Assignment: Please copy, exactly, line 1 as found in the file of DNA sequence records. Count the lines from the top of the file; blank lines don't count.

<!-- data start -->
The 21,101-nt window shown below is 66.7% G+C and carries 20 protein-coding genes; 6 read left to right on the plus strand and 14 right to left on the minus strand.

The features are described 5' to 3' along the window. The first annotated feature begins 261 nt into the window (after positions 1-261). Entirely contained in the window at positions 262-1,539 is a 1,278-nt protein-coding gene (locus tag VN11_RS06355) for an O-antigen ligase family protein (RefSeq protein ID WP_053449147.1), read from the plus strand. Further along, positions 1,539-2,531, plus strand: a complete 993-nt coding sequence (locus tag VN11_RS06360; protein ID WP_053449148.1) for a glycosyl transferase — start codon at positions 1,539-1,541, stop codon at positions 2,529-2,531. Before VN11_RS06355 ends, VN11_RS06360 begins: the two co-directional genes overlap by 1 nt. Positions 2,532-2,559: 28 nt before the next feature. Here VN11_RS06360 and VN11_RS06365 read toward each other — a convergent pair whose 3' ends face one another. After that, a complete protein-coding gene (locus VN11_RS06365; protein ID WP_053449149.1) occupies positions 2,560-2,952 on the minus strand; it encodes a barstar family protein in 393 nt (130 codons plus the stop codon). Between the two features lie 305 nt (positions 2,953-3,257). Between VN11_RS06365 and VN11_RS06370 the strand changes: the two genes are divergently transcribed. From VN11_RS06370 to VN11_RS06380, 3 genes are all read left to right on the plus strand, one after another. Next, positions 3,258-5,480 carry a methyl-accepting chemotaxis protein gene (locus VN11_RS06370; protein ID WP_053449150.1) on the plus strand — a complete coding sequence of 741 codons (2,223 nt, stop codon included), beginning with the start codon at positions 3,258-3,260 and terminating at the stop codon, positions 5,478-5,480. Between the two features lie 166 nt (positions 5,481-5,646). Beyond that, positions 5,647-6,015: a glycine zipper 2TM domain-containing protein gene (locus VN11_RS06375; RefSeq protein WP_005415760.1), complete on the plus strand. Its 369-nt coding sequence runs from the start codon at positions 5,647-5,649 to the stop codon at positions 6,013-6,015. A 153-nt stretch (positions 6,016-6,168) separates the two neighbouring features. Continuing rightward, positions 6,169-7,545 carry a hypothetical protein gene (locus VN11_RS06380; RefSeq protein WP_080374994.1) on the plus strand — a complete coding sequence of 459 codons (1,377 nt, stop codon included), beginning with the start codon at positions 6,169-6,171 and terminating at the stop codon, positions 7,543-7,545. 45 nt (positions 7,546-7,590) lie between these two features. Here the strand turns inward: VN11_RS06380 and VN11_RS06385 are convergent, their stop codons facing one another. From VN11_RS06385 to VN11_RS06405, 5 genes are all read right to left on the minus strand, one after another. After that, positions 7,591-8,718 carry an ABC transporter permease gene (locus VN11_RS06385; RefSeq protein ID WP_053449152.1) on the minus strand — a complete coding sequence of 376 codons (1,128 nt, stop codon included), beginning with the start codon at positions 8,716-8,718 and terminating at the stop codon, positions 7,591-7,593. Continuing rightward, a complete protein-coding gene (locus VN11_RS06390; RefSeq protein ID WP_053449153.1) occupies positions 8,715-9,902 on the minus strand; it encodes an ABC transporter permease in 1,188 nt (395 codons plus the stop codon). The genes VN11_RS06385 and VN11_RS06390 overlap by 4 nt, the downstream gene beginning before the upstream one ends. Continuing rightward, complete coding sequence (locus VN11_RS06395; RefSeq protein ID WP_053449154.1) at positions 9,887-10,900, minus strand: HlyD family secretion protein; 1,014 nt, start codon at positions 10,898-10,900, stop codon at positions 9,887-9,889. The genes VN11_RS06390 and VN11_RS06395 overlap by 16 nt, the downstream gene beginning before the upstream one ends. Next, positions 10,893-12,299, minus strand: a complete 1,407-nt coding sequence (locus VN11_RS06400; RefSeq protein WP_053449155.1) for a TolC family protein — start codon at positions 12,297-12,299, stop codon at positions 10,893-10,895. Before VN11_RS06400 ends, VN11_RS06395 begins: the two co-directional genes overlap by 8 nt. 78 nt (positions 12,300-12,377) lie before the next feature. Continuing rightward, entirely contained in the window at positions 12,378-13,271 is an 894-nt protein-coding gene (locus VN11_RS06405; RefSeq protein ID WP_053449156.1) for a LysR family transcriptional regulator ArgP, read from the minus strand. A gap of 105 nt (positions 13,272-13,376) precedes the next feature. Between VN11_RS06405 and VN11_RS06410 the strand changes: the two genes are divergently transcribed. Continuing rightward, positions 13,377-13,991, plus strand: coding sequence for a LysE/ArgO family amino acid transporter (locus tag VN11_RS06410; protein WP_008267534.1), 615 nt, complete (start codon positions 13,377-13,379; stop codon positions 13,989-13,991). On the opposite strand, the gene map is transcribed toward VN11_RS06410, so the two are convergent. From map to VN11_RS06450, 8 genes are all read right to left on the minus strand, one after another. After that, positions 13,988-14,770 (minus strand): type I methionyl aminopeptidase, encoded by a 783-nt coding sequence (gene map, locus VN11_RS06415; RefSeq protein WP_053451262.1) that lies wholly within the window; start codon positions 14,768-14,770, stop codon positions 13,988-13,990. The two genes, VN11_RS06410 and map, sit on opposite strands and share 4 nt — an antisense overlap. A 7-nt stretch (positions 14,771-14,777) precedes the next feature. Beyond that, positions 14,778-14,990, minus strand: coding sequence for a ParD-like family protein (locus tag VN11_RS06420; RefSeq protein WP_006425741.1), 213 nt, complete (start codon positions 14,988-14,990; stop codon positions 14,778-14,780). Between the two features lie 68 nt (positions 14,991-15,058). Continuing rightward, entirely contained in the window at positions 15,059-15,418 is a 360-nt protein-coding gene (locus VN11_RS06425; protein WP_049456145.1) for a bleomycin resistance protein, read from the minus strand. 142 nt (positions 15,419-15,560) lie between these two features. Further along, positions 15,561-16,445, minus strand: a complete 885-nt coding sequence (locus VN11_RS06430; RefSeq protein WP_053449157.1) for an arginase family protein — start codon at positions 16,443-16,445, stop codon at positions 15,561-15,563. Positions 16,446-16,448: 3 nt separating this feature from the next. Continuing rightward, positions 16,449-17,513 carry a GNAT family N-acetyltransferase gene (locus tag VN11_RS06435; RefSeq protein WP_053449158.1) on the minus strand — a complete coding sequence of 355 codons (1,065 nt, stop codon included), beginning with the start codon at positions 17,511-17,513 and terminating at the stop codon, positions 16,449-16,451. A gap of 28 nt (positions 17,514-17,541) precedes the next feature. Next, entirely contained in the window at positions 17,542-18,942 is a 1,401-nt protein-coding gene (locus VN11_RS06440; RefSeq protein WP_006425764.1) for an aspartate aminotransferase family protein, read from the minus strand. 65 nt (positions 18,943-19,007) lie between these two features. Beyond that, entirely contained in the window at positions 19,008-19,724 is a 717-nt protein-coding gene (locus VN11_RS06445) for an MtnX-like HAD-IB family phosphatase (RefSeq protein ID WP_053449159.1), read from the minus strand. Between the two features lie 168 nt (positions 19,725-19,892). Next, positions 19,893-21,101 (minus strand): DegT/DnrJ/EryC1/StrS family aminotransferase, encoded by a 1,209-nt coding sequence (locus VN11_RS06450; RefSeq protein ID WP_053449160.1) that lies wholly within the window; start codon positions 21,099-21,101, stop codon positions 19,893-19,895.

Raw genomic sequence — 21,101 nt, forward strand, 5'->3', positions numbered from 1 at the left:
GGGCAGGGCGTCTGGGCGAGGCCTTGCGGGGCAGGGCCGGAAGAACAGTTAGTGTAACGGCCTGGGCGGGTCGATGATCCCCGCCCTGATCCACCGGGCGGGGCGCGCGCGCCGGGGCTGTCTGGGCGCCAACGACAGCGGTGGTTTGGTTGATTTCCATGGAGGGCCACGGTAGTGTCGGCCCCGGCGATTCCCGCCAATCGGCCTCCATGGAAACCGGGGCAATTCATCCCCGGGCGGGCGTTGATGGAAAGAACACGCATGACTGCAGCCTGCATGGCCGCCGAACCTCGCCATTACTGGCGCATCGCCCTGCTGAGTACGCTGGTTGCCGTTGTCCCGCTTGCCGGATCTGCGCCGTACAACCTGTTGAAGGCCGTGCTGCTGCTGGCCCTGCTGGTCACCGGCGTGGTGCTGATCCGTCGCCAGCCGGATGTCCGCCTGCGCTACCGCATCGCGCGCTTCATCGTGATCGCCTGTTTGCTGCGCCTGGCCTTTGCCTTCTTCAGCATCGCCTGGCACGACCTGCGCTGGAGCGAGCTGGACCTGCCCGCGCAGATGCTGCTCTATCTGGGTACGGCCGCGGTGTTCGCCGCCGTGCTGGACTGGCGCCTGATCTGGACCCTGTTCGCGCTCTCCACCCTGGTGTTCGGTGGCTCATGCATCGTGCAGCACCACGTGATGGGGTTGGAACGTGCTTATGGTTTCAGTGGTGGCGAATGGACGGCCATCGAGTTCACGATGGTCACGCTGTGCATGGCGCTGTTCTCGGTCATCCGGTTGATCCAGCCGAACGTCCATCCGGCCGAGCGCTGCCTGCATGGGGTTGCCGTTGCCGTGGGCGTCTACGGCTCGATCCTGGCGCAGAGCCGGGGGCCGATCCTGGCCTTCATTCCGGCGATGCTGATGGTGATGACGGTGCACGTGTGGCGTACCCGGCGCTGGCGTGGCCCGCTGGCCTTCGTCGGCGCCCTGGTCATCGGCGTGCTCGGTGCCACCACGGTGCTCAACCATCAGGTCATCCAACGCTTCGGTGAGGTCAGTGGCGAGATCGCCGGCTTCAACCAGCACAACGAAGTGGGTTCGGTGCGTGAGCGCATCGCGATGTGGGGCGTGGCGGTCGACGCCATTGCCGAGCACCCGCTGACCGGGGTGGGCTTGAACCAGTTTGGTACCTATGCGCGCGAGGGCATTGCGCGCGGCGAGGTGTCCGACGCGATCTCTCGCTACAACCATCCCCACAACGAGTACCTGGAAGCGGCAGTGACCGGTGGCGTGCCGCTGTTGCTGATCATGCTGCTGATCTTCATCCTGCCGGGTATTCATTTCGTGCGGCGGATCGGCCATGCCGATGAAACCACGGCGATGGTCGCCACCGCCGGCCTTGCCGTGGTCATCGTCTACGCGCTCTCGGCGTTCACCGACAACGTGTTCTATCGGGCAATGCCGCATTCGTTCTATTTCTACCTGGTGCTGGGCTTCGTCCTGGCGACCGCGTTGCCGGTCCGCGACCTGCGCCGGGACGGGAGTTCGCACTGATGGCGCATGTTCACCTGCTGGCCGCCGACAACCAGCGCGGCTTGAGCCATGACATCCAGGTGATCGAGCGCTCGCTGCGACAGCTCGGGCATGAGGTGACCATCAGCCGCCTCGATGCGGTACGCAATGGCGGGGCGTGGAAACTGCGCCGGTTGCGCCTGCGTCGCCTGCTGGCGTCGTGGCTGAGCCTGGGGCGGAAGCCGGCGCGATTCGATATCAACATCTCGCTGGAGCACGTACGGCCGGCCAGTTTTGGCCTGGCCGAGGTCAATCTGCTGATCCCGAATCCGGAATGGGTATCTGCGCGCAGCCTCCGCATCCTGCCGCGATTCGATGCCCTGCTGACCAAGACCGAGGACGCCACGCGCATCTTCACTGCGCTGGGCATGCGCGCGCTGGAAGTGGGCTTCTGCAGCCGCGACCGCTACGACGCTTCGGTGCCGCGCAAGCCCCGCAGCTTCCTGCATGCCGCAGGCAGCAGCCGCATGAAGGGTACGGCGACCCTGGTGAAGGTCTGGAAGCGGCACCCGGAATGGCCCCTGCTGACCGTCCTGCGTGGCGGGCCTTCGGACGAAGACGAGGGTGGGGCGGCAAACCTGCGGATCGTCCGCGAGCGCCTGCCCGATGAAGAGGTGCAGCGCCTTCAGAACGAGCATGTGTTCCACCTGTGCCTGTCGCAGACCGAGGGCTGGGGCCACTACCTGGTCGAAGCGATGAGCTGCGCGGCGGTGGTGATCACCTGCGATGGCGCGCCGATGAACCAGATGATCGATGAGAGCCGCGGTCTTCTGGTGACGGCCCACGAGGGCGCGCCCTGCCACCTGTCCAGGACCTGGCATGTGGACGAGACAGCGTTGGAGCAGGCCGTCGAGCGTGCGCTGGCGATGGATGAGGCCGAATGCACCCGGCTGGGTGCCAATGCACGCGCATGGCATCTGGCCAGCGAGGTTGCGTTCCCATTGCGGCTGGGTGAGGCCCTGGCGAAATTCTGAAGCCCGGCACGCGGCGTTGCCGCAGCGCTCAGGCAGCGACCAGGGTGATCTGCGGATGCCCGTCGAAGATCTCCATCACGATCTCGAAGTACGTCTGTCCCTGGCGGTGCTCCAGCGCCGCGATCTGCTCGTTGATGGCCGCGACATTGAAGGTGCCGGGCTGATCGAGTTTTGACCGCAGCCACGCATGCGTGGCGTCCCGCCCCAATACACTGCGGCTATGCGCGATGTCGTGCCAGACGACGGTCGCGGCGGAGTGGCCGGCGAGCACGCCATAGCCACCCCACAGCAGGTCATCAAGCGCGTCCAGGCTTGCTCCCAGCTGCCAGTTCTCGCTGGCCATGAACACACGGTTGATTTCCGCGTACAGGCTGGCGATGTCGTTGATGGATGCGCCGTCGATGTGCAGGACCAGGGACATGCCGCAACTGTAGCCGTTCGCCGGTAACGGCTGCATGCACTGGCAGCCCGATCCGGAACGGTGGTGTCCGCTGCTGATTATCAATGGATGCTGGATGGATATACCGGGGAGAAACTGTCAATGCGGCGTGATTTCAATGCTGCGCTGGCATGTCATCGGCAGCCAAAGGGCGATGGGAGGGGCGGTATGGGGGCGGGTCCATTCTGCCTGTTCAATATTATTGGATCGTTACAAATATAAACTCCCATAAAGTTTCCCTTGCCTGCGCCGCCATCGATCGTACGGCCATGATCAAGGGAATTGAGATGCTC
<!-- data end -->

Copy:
The 21,101-nt window shown below is 66.7% G+C and carries 20 protein-coding genes; 6 read left to right on the plus strand and 14 right to left on the minus strand.